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Lloyds Banking Group is a major British financial institution formed through the acquisition of HBOS by Lloyds TSB in 2009.
The group's headquarters is located at 25 Gresham Street in the City of London.
Lloyds Banking Group's activities are organised into: retail banking (including mortgages and sole traders); commercial; life, pensions & insurance; and wealth & international.
Lloyds has extensive overseas operations in the US, Europe, the Middle East and Asia.
Lloyds Banking Group is listed on the London Stock Exchange (LSE) and is a constituent of the FTSE 100 Index.
Lloyds Bank International is a wholly owned subsidiary of Lloyds Bank in the United Kingdom, which is in turn part of Lloyds Banking Group, one of the largest banking groups in Europe.
The bank's overseas expansion began in 1911 - and the Lloyds Bank International name, historically a major international commercial bank, is now used for its offshore banking interests.
Lloyds International accounts are based either in the Isle of Man or Gibraltar. Both jurisdictions have strong reputations for political stability and effective regulation.
Strategically, Lloyds is focusing increasingly on its British customer base and offering.
Recently, and somewhat controversially, Lloyds prevented expat savers from switching accounts as interest rates halved. They also ended their ‘Lloyds Overseas Club’ account openings for non-British residents.
Lloyds has an International Private Banking business for those with £500,000 or more. However, more accessible current accounts offered are across Sterling, Euro or Dollar with Visa debit cards in each currency.
The basic monthly fee for such accounts is £7.50 (or currency equivalent) and the minimum gross income to be eligible is £50,000 per annum.
Lloyds International's ‘Everyday Banking’ (basic) offering also requires a £50,000 gross income OR £25,000 to save or invest. Many countries of residence are excluded from the expat list for eligibility (although the UAE is covered).
Accounts opened with a different name (i.e. accounts also accessible to a spouse or family member) will be charged per account rather than once for all currency accounts combined.
Cash withdrawals are charged at 1.5% (min. £2) and currency exchange is charged at 2.99%. Both planned and unplanned overdrafts are fairly costly as is the norm (15.8% AER for significant amounts as well as a £15 monthly fee if unplanned).
Lloyds International has a team of advisers whose job it is to provide investment advice.
Whilst they can recommend from a range of third party investments, the investment solutions are more likely to be recommended from their in-house solutions, so you can conclude that the advisers are not independent!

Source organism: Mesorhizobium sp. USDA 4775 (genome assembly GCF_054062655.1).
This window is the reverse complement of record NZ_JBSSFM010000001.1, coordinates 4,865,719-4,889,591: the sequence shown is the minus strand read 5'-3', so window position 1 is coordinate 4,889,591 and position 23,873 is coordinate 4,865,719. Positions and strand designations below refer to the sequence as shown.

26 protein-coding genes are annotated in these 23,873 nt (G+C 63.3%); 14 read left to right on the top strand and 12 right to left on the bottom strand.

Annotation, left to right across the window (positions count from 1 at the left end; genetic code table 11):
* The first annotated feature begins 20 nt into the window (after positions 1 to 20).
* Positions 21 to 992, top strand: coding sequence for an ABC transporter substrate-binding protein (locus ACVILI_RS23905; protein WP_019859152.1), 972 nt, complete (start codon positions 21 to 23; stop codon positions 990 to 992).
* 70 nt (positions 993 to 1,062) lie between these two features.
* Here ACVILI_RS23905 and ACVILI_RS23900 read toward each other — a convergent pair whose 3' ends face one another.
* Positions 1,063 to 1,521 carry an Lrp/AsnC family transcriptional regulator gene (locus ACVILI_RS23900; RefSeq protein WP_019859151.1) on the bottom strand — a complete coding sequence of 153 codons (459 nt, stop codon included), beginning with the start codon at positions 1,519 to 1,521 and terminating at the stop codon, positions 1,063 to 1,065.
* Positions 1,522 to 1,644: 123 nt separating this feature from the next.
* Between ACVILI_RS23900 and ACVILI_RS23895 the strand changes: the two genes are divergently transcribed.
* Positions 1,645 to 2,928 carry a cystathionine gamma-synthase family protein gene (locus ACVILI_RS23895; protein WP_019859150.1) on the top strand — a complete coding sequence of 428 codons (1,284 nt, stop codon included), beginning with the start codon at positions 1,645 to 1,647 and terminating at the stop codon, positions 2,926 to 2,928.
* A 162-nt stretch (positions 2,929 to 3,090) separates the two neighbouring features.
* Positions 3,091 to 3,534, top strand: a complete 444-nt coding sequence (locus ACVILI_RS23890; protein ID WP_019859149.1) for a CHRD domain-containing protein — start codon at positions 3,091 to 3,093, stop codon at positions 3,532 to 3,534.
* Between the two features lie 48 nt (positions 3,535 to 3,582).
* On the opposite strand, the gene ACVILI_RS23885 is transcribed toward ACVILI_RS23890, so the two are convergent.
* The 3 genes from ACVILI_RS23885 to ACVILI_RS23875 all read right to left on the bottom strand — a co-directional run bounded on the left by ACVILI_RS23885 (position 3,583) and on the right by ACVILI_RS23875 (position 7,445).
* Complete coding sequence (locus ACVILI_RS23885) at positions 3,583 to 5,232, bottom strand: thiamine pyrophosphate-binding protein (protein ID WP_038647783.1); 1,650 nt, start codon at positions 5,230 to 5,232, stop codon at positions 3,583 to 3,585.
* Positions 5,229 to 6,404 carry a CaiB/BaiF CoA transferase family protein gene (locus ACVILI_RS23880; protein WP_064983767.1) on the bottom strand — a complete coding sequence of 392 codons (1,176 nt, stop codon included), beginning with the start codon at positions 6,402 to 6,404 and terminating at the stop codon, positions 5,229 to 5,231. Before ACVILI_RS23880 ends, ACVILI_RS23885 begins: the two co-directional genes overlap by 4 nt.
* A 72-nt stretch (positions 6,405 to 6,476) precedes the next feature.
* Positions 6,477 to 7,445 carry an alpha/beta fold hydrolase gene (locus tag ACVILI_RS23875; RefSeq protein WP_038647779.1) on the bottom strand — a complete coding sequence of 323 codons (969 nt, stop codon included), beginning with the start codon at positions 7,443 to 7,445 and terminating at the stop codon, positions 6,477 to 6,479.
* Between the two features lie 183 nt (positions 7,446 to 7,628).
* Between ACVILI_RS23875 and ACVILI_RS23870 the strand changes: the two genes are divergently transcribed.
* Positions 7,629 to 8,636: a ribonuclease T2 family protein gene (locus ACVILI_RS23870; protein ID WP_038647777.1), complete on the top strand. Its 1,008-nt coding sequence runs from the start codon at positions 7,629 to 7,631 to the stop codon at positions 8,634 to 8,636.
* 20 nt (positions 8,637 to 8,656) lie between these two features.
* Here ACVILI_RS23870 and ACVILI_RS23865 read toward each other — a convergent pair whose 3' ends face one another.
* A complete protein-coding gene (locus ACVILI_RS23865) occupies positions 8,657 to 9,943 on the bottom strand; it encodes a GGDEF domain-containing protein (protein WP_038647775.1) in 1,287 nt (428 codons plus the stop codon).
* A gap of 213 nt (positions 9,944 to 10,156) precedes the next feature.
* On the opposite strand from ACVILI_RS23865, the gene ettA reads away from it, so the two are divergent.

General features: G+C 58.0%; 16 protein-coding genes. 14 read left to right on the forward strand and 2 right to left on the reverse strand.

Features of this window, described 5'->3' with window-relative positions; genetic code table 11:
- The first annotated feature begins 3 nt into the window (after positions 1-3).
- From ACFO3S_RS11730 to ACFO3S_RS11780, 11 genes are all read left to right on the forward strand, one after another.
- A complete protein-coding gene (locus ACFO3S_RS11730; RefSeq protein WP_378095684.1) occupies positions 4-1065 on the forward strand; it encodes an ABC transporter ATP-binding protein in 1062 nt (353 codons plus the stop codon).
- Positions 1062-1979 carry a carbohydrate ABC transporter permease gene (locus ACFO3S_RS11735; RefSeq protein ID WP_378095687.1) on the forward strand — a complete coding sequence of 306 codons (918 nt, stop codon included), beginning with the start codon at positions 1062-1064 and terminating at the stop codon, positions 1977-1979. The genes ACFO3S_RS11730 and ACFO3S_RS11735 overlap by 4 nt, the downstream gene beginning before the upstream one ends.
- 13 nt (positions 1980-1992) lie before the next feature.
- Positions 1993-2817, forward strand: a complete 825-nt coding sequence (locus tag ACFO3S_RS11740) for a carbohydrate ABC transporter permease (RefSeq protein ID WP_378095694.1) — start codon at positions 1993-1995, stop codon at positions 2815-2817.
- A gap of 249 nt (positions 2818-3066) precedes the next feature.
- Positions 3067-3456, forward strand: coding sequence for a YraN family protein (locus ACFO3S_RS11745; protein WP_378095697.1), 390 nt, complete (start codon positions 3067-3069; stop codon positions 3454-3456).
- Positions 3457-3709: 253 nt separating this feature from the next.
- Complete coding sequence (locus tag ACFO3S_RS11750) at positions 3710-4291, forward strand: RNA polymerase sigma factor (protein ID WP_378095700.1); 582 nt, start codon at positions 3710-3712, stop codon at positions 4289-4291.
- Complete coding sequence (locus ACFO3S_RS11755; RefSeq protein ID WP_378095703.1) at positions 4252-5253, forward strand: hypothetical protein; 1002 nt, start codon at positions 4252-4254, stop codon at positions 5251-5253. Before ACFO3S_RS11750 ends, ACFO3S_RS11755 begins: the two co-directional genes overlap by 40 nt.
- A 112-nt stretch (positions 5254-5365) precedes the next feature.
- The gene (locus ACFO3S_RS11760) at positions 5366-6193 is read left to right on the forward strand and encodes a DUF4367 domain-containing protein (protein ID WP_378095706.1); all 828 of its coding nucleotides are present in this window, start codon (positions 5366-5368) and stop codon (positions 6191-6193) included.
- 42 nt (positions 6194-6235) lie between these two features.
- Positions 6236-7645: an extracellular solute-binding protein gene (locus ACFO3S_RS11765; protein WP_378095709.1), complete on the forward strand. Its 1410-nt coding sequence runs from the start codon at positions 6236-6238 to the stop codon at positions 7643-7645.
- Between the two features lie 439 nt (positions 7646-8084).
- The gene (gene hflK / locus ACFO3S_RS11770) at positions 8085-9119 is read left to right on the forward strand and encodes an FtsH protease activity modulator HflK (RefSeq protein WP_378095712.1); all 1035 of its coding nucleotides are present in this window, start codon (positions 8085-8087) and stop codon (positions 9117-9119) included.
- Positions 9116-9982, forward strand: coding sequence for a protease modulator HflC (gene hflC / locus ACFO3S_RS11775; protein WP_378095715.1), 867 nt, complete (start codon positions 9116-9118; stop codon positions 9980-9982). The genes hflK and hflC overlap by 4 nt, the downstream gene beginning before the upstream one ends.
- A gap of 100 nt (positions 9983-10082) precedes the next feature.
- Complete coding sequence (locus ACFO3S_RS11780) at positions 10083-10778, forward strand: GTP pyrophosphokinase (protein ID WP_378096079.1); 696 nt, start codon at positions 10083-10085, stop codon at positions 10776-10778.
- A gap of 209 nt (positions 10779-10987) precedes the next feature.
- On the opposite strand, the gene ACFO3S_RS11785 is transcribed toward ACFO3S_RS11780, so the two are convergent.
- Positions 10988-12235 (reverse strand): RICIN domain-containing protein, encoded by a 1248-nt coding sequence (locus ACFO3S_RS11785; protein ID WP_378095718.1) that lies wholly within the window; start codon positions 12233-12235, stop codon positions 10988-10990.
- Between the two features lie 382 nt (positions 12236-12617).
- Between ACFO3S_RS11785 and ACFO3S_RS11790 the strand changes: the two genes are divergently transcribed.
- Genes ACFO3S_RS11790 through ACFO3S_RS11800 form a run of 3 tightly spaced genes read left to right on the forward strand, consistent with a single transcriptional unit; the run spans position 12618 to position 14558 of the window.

If you have £2,000,000 or more to invest – they do offer a bespoke discretionary portfolio solution though!
Lloyds International offers a relatively comprehensive FX service, but it is not without its limitations. Banks tend to make big margins out of FX, and we believe there are better alternatives when you need to change money.
Monthly Fee £7.50, €8, US$10 Only one fee applies if you have accounts in multiple currencies. No monthly fee is charged for the first three months, except where the account has been converted from a Premier International Current Account when it is charged upon account opening.
Yes, however, interest rates are currently poor.
Better options are available to expats who want to grow their money, even if someone has a very low tolerance for risk.
I chose Lloyds for my current account when I moved, because their fees are among the lowest of all sort of high street banks.
BUT...I was sold on the promise of flexibility and accessibility...I wasn't told I was just getting what I had in the UK but for more money. That's what I got though.
And I would NEVER use a bank like this for anything other than a basic account - certainly never ask your bank for investing advice!
Closed my account, retained my UK account and have gone for Nedbank as my offshore option - so much better.
Lloyds International provides an adequate international banking service for expats in some jurisdictions. However, its overall range of services is poor and the investment services it provides are cumbersome and unwieldy at best.
Given they operate on a largely outdated IT system, it can take several months to process investment instructions - which is in our view ineffective.
Our verdict is that Lloyds is an excellent UK, high street, retail bank. It is not particularly effective for expats, in international markets - or for anything other than current account banking.